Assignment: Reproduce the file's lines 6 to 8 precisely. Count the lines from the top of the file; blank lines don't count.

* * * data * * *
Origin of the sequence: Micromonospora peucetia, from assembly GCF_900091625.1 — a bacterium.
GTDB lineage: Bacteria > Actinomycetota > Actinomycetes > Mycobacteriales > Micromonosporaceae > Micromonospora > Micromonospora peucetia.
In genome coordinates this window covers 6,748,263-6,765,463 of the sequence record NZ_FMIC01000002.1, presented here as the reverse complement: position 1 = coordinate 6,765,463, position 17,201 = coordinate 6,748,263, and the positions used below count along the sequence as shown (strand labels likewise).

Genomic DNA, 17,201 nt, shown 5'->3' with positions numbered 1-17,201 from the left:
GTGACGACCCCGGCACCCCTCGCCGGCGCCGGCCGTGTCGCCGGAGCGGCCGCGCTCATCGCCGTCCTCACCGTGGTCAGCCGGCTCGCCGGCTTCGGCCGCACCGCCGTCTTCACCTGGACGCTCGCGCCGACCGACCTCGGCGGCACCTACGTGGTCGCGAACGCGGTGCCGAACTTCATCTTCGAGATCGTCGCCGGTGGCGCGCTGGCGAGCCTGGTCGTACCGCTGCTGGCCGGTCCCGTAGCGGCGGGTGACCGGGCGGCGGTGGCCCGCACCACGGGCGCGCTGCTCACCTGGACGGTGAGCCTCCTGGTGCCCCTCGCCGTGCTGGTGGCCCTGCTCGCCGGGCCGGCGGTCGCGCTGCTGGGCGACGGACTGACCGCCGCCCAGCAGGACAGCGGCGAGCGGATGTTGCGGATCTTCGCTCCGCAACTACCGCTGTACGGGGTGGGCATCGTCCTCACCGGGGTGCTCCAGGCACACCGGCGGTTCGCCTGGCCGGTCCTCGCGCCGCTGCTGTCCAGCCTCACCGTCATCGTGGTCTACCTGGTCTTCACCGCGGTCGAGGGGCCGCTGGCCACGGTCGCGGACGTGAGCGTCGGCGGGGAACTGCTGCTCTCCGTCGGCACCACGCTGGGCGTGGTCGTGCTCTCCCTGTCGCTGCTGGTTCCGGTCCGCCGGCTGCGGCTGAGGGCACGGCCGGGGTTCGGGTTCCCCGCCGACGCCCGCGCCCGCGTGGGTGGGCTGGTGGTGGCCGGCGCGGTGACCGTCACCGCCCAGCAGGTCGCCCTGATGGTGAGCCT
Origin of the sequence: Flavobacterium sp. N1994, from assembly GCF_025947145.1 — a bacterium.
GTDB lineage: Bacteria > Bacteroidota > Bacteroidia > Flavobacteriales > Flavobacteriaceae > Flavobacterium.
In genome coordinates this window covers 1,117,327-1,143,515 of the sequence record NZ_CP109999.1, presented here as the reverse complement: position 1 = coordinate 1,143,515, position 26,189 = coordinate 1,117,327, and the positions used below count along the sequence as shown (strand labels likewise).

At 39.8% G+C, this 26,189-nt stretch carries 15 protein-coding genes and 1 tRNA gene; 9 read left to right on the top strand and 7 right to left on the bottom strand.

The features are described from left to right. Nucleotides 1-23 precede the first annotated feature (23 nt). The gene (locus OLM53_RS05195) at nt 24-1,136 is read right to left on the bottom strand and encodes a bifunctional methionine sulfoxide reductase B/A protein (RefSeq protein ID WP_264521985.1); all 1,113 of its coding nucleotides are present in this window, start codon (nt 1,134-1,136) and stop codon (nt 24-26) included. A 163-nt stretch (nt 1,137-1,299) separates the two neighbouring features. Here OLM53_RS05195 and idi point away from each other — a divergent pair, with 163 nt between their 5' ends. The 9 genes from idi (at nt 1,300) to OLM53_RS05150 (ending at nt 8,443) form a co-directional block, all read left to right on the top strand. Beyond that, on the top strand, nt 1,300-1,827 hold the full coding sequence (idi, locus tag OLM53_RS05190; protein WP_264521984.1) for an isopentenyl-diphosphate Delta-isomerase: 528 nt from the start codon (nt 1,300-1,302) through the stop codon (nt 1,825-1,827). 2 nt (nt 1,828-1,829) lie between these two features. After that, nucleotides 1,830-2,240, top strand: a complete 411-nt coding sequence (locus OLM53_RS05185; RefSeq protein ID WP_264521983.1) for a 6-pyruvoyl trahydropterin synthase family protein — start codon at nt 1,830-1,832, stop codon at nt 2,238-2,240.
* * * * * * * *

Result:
Origin of the sequence: Flavobacterium sp. N1994, from assembly GCF_025947145.1 — a bacterium.
GTDB lineage: Bacteria > Bacteroidota > Bacteroidia > Flavobacteriales > Flavobacteriaceae > Flavobacterium.
In genome coordinates this window covers 1,117,327-1,143,515 of the sequence record NZ_CP109999.1, presented here as the reverse complement: position 1 = coordinate 1,143,515, position 26,189 = coordinate 1,117,327, and the positions used below count along the sequence as shown (strand labels likewise).